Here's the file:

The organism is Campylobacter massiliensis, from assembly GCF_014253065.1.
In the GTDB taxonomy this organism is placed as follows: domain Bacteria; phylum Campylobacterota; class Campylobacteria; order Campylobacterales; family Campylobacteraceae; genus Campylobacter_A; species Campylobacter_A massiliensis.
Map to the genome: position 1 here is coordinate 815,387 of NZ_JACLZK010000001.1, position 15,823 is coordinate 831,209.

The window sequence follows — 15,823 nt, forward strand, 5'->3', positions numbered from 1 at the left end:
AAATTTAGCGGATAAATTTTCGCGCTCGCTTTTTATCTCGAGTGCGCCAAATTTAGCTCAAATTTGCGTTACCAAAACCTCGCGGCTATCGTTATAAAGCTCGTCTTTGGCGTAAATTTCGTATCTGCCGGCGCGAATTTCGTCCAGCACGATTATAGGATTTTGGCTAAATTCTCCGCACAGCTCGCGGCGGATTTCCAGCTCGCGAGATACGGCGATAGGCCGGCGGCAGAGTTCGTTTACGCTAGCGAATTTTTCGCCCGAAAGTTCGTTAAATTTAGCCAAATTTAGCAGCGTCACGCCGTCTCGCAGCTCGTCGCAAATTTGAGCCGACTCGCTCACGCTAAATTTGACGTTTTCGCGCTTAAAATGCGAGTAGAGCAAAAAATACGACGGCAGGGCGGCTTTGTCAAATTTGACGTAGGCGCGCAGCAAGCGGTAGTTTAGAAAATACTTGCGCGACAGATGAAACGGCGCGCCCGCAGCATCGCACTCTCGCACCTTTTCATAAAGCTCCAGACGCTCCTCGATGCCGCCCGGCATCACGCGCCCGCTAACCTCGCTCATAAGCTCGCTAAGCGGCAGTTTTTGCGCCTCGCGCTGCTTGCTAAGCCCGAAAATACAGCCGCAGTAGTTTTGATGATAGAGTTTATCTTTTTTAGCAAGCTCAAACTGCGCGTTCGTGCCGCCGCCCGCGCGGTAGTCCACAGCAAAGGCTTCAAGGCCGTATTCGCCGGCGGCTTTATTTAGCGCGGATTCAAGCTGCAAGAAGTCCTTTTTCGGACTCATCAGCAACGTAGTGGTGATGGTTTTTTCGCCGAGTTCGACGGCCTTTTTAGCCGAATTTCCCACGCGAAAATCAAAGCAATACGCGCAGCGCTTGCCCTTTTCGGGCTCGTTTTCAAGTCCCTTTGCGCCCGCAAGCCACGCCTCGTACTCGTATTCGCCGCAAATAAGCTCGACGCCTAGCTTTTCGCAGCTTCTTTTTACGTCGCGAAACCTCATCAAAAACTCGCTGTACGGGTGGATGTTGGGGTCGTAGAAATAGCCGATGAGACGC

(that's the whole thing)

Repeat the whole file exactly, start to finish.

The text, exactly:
The organism is Campylobacter massiliensis, from assembly GCF_014253065.1.
In the GTDB taxonomy this organism is placed as follows: domain Bacteria; phylum Campylobacterota; class Campylobacteria; order Campylobacterales; family Campylobacteraceae; genus Campylobacter_A; species Campylobacter_A massiliensis.
Map to the genome: position 1 here is coordinate 815,387 of NZ_JACLZK010000001.1, position 15,823 is coordinate 831,209.

The window sequence follows — 15,823 nt, forward strand, 5'->3', positions numbered from 1 at the left end:
AAATTTAGCGGATAAATTTTCGCGCTCGCTTTTTATCTCGAGTGCGCCAAATTTAGCTCAAATTTGCGTTACCAAAACCTCGCGGCTATCGTTATAAAGCTCGTCTTTGGCGTAAATTTCGTATCTGCCGGCGCGAATTTCGTCCAGCACGATTATAGGATTTTGGCTAAATTCTCCGCACAGCTCGCGGCGGATTTCCAGCTCGCGAGATACGGCGATAGGCCGGCGGCAGAGTTCGTTTACGCTAGCGAATTTTTCGCCCGAAAGTTCGTTAAATTTAGCCAAATTTAGCAGCGTCACGCCGTCTCGCAGCTCGTCGCAAATTTGAGCCGACTCGCTCACGCTAAATTTGACGTTTTCGCGCTTAAAATGCGAGTAGAGCAAAAAATACGACGGCAGGGCGGCTTTGTCAAATTTGACGTAGGCGCGCAGCAAGCGGTAGTTTAGAAAATACTTGCGCGACAGATGAAACGGCGCGCCCGCAGCATCGCACTCTCGCACCTTTTCATAAAGCTCCAGACGCTCCTCGATGCCGCCCGGCATCACGCGCCCGCTAACCTCGCTCATAAGCTCGCTAAGCGGCAGTTTTTGCGCCTCGCGCTGCTTGCTAAGCCCGAAAATACAGCCGCAGTAGTTTTGATGATAGAGTTTATCTTTTTTAGCAAGCTCAAACTGCGCGTTCGTGCCGCCGCCCGCGCGGTAGTCCACAGCAAAGGCTTCAAGGCCGTATTCGCCGGCGGCTTTATTTAGCGCGGATTCAAGCTGCAAGAAGTCCTTTTTCGGACTCATCAGCAACGTAGTGGTGATGGTTTTTTCGCCGAGTTCGACGGCCTTTTTAGCCGAATTTCCCACGCGAAAATCAAAGCAATACGCGCAGCGCTTGCCCTTTTCGGGCTCGTTTTCAAGTCCCTTTGCGCCCGCAAGCCACGCCTCGTACTCGTATTCGCCGCAAATAAGCTCGACGCCTAGCTTTTCGCAGCTTCTTTTTACGTCGCGAAACCTCATCAAAAACTCGCTGTACGGGTGGATGTTGGGGTCGTAGAAATAGCCGATGAGACGC